Many people have a picture of Jesus – in his public ministry as well as exalted – as being someone obviously important and powerful. A man who could have done anything he wanted, to the rulers of nations and their armies, so that even though he chose to emphasise his poverty, somehow everyone knew he was hiding his real strength.    We often cling to such ideas about him, even though we will have read that such power and earthly glory were offered to him by Satan, and rejected by him.  Many people in the church – and not only the leaders – maintain similar assumptions about power and glory in their own ministries in the church. even while preaching about Jesus’ bias and favour towards the weak.

Jesus was, according to much contemporary New Testament scholarship, one of a number of Jewish peasant prophets and faith-healers in a backwater of the world stage.  If we feel we want to resist such suggestions, or if they seem to weaken our faith, I would suggest this indicates we are still secretly under the sway of earthly ideas of pomp and glory.  What was unique about Jesus, among his contemporaries, was his parable teaching, and his extraordinary openness, taking down divisions, barriers and assumptions, removing every possession or prop which folk usually hold on to, for example in his call to leave possessions and in his command to love your enemy.

Yet astonishingly, even seen at this comparative level, these qualities are enough to show us unparalleled glory.  Let’s consider how this might be.  When someone takes a barrier down, things or people on both sides are changed – they flow into one another.  To live in complete openness means barriers are constantly disappearing.  A kind of vacuum-sequence is begun: the pressured compartments of people’s lives pushing walls out into the complete space provided for sharing and unity. Even if all we felt able to say about Jesus was that he gave himself completely into God’s mission and name, this will show itself to be sufficient to reveal his immensity.

Human ideas about glory are reflected in the meaning of the Hebrew word for it, kabod, meaning ‘weightiness’, ‘bulk’.  In Africa leaders are often spoken of as having ‘belly’, with the same idea.  Honour is due to the powerful one, to whom is given glory.   Yet one strand of meaning in the Hebrew term became more important than these ideas of power, substance and honour.  Moses asked to see God’s glory (Exodus 33.18f) but the brightness would have been too much, so instead, as the "beauty" of the Lord passed by him, he was allowed to see God’s back.

Glory, kabod, also includes a meaning of light, and this awareness was to have new life in the early church.  Throughout the New Testament the word for glory – doxa – is used 230 times, almost always as noun or in the verb form "give glory" or glorify.  By contrast, the adjective ‘glorious’ is used only 3 times, and of the church or pagans, not of God.  Glory belongs to the very essence of God, it seems ... to reveal himself, to bring light.  The profound sense of the visibility of God which Jesus had given when teaching his followers was to mean to the writers of the New Testament that the God who is present in Jesus is also visible in Jesus.  Paul wrote:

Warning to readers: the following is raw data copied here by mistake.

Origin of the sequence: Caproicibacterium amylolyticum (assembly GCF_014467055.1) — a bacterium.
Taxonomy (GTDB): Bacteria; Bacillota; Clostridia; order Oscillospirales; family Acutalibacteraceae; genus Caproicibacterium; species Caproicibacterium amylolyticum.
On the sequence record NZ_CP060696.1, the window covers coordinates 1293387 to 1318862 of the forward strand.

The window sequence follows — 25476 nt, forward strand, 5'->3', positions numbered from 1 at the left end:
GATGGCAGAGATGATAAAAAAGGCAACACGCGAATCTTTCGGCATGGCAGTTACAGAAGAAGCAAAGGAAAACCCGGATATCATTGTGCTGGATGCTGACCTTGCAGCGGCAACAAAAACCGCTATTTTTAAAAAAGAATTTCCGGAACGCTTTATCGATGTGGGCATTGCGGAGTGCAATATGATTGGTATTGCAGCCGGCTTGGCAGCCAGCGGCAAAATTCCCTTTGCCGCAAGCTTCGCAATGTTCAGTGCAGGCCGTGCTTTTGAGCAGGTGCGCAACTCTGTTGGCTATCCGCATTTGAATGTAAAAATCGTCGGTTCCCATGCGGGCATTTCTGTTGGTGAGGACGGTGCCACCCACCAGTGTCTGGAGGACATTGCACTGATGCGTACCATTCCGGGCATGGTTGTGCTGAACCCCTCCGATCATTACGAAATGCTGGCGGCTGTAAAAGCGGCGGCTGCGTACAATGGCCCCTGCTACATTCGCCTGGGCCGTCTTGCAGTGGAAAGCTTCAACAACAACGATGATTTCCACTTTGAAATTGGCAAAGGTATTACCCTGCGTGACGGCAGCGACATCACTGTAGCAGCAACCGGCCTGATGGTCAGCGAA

Unbelievers cannot see the light of the gospel of the glory of Christ, who is the image of God For God who said, "Let light shine out of darkness" made his light to shine in our hearts to give us the light of the knowledge of the glory of God in the face of Christ (2 Corinthians 4.4-6)


Glory gives revelation

In John’s gospel, glory – in this sense of disclosure, revelation of God – is taken to a new level as John showed Jesus’ death to be his glory.  The linking of death and glory in a sacrificial sense is a familiar one from military warfare, where the readiness to die for one’s country is portrayed as the greatest (earthly) glory; and it is powerfully active in contemporary Islamic fundamentalism.  What is unique to John’s awareness of God here is that Jesus does not glorify himself by dying, but glorifies his Father, so that the Father may glorify the Son, and so on.    Glory is not only sacrifice of oneself, followed by reward or praise; but a revelation of God.  The very openness of Jesus was also a disclosure of God in him: the author of the gift, present in the gift who gives himself.

The same parallelism that we have already noted about self-giving applies to glory.    God does not simply confer a halo of honour on his Son; he gives him his own greatest glory, which is his generosity, his self-giving.

May (those you have given me) be one, Father, just as you are in me and I am in you.   May they also be in us so that the world may believe that you have sent me.  I have given them the glory that you gave me; that they may be one as you are one: I in them and you in me. (John 17.21-2)

The understanding of God’s glory as involving his total self-giving, his readiness to sacrifice himself to himself, was developed in the eastern Church into a profound understanding of the life of the triune God.  The term perichoresis – going from each to each – was used by John of Damascus to express the way in which God gives himself fully to himself, Father to Son, Son to Spirit, Spirit to Father, Father to Spirit, and so on. (De Fide Orthodoxa, MPG 94, 789-1228)